Pimping friends?

I'm suddenly realizing that by not sharing the good reads written by my pals, I'm not doing anyone any favors. But I also would feel really funky talking about what a hoot** I thought The Frog Prince was. Well, unless it was part of a contest, of course.

I still read and love Bonnie Dee's books, but now that I've sort of gotten to know her, I find I can't pimp 'em any more.

Part of it is because I figure when I pimp books (or anything that'll mean shelling out money) by people I know, my credibility is questionable with the world--and with myself.

Also I'm a mom and I'm so used to hearing "But what about MY [fill in the blank]" from everyone else when I say something nice about one of the boys. That one's plain silly. I'm no Mrs G or dearauthor, so it's not like anyone's waiting to hear the verdict.

And then there's the fact that sometimes people I love write books I don't much like, and what happens then? That's the hardest. I'm way more interested in them as people then in making sure the world knows their last book was meh. I know what a bad or even meh review feels like and I don't want to inflict one of those. (I did warn Linda)

My serious question: What do you fellow writers/painters do about your friends' (or just acquaintances') work?

Just say HEY LOOK! SUZY HAS A NEW BOOK OUT! Isn't that kewl???

Keep in mind I don't mean critiques. Hey, those are a whole other game and I'm always ready to be ruthless there. A girl has to get her sadistic kicks somewhere.

______

**I had written "what a fun read," but let's face it, sometimes out-of-date vocabulary nails it.

Comments

  1. I stopped reviewing romances on my site because of just this issue. But then, I have your book waiting for some pimpage :)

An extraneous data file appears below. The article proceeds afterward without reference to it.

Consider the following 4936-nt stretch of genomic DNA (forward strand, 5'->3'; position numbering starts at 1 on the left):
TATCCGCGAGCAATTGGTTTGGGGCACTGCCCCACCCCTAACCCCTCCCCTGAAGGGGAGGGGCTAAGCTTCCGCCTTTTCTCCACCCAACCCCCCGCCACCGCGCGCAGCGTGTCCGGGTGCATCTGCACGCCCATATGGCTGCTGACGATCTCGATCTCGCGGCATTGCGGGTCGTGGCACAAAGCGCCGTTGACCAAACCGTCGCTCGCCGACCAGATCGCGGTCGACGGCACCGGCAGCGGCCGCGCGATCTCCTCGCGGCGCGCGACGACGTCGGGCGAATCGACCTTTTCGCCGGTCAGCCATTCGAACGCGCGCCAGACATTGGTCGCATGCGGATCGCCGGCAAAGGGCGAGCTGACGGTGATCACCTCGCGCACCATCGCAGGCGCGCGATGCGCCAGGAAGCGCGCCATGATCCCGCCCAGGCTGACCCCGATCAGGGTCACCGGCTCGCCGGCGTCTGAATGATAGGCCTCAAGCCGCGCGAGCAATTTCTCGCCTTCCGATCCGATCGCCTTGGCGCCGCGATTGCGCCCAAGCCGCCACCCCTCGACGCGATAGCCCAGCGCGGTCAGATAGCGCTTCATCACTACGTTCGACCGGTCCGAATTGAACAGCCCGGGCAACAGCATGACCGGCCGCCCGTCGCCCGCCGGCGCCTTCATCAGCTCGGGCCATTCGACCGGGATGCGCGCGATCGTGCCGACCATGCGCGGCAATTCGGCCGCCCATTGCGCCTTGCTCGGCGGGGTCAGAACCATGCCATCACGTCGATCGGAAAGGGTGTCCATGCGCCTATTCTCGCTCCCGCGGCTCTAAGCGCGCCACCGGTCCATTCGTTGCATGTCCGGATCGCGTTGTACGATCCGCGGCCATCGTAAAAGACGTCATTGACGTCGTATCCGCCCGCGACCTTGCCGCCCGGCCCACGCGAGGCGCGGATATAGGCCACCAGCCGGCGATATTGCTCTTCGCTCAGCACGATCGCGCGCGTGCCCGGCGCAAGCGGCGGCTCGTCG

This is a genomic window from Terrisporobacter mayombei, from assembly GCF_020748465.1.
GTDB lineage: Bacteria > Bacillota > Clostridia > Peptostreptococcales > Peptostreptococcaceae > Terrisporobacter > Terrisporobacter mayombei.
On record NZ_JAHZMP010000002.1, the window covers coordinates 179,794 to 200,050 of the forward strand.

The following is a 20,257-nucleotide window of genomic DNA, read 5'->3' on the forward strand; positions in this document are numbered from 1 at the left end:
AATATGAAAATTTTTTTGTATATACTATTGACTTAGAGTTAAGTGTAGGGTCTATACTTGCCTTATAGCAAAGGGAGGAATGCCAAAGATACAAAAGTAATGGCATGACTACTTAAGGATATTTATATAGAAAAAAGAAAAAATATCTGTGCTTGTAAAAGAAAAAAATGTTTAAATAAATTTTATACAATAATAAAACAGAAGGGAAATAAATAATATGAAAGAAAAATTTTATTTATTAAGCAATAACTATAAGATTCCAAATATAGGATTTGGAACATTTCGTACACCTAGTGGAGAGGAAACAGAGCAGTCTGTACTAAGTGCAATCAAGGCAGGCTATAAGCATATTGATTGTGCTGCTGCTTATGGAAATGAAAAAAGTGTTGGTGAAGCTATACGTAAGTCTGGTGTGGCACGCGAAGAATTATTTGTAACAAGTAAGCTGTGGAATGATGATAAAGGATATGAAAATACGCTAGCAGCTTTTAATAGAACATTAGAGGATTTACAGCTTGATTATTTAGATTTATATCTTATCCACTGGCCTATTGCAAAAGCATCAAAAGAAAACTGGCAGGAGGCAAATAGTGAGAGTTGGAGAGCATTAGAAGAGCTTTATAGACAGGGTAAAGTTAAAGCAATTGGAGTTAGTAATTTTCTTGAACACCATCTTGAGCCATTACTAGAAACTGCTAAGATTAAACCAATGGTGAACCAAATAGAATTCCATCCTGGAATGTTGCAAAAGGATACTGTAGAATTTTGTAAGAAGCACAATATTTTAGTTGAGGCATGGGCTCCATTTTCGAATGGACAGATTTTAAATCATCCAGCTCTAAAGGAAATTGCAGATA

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  2. One of my closest writing pals writes in genres I've never read or no longer read. As much as I adore her, I don't really want to read what she writes.

    I'll probably just say "So-and-so has a book out today!' and leave it at that.

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  3. I pimp books I like, whether I know the author or not. It seems dishonest NOT to mention a friend's book I love just because she's a friend. Will there be people who think it's just backscratching? Maybe, but it'd be a disservice to the book not to say I liked it when I did.

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  4. Kate,

    For what it's worth, I can't imagine not raving about books written by my friends. I know how hard they work. In many cases, I'm right there with them as they agonize over a scene, a character flaw, a witty retort. If I read the book and adore it, I'm going to shout it from the rooftops and hope every reader out there goes out and picks up a copy.

    Would I like my friends to do the same for me? Absolutely! But whether they do or not doesn't matter. I think there's a lot to be said for supporting other authors, and the closer they are to me, the more I want to support them.

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  5. So so far, it's half and half.

    I feel like I'm supportive of my friends who write. I'll do crits, I'll email them, make snarky remarks for them about critics etc. IT would seem not such a big deal to do the reviews.

    I think I don't want to set a precedent, if I do one, maybe a friend will wonder why I don't do the others (although I can't see myself wondering that) And I might not love the book.

    And also I know there are organized groups of writers that give each other good reviews. I believe that they do appreciate and like one anothers' work but just because of that positive review of a writer by another writer thing has happened so much (and actually burned me once or twice)